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Let’s talk diets… Information diets!

The cognitive equivalent of ‘You are what you eat' could perhaps be, ‘You think what you read'Two things I've listened to recently have gotten me thinking more about the idea that we think what we read, and the idea of information diets more broadly.The first was James Clear on the Tim Ferriss Podcast. Here's an excerpt (it's kinda long, but that's because it's so great! Worth persisting with the couple of blocks o'text below).

  • Tim Ferriss: I have read a bit about your use, or past use, of Asana for capturing ideas….Then I separately read about a 600-page Google Doc that you had put together and were compressing in various ways [to write your books]. Where have you landed with idea capture…what is your portfolio of tools?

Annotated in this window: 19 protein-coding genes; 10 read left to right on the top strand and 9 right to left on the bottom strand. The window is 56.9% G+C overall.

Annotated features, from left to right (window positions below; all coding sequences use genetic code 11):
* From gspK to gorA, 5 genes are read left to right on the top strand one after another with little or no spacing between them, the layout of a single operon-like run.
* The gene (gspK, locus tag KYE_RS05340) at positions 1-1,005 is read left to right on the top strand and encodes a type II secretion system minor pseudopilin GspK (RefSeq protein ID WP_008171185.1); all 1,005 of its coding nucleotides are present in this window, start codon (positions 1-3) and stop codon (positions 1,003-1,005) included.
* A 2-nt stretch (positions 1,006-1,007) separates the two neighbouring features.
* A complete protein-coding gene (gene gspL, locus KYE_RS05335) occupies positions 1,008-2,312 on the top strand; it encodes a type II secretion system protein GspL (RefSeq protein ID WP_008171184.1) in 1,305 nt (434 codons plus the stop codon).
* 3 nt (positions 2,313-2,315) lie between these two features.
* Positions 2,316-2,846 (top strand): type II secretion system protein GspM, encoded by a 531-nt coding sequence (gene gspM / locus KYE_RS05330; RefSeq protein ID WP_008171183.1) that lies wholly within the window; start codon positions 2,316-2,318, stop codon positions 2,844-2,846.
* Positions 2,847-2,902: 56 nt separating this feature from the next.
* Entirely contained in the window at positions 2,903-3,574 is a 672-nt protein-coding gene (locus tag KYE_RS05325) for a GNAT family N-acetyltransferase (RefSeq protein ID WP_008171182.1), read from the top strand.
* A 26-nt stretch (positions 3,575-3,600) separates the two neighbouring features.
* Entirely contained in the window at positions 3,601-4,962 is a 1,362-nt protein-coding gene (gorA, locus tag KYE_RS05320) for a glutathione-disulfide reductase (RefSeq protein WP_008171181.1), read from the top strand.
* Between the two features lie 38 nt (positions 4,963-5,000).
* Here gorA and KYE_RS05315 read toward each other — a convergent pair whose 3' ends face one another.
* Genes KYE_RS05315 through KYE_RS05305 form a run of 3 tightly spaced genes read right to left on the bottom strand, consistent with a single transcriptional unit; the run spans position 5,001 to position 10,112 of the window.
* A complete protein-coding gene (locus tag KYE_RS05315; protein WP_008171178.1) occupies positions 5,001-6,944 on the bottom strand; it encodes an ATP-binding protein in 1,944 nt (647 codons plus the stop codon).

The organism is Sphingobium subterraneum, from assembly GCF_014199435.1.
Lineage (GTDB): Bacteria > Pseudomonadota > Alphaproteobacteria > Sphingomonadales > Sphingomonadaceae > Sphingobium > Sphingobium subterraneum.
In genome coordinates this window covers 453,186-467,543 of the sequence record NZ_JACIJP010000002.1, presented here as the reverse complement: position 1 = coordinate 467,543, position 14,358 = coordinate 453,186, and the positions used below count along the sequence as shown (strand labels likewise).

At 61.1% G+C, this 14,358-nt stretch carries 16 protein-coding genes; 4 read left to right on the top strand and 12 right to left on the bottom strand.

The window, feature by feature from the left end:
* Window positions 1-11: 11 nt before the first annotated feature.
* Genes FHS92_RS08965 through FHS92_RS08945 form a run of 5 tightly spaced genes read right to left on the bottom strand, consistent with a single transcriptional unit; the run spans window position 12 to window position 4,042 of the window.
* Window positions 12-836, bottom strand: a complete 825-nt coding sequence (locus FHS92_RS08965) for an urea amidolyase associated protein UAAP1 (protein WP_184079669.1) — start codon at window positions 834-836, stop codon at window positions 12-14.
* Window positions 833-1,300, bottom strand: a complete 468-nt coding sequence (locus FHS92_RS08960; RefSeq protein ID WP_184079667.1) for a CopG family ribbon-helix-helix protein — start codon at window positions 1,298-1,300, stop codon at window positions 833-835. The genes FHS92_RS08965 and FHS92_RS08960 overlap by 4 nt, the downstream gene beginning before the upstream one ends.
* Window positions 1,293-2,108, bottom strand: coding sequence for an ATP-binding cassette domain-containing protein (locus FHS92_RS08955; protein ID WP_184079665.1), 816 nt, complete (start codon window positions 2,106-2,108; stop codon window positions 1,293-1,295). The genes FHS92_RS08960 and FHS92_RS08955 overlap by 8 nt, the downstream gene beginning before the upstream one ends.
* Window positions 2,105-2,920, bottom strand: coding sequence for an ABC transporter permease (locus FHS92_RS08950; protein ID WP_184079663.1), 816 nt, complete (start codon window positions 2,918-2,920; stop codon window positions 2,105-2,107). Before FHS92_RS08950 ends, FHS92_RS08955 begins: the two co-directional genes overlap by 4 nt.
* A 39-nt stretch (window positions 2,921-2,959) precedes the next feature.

• James Clear: First of all, I don’t think the tool matters that much. I think what does matter is crafting great information flows and capturing the good ideas that you come across. Then depending on what you’re trying to do, in my case, I’m trying to create books or to write newsletters, using that raw material that you collected to create something great. I would say the big picture game is always the same, which is first I’m trying to craft better information flows. Almost every idea that you have is downstream from what you consume. We don’t usually think about it that way, but when you choose who to follow on Twitter, you’re choosing your future thoughts in a sense, you’re creating the information flow, what the timeline, what the feed is going to look like. Or when you choose what book to read or which podcast episode to listen to, you’re choosing the thoughts that are going to arise. Now, you may not necessarily know what they are, but over time you can start to learn which sources of information are higher signal than others. I almost feel like that is the main habit to try to build, especially in our current modern society, because information is overflowing and so widely accessible.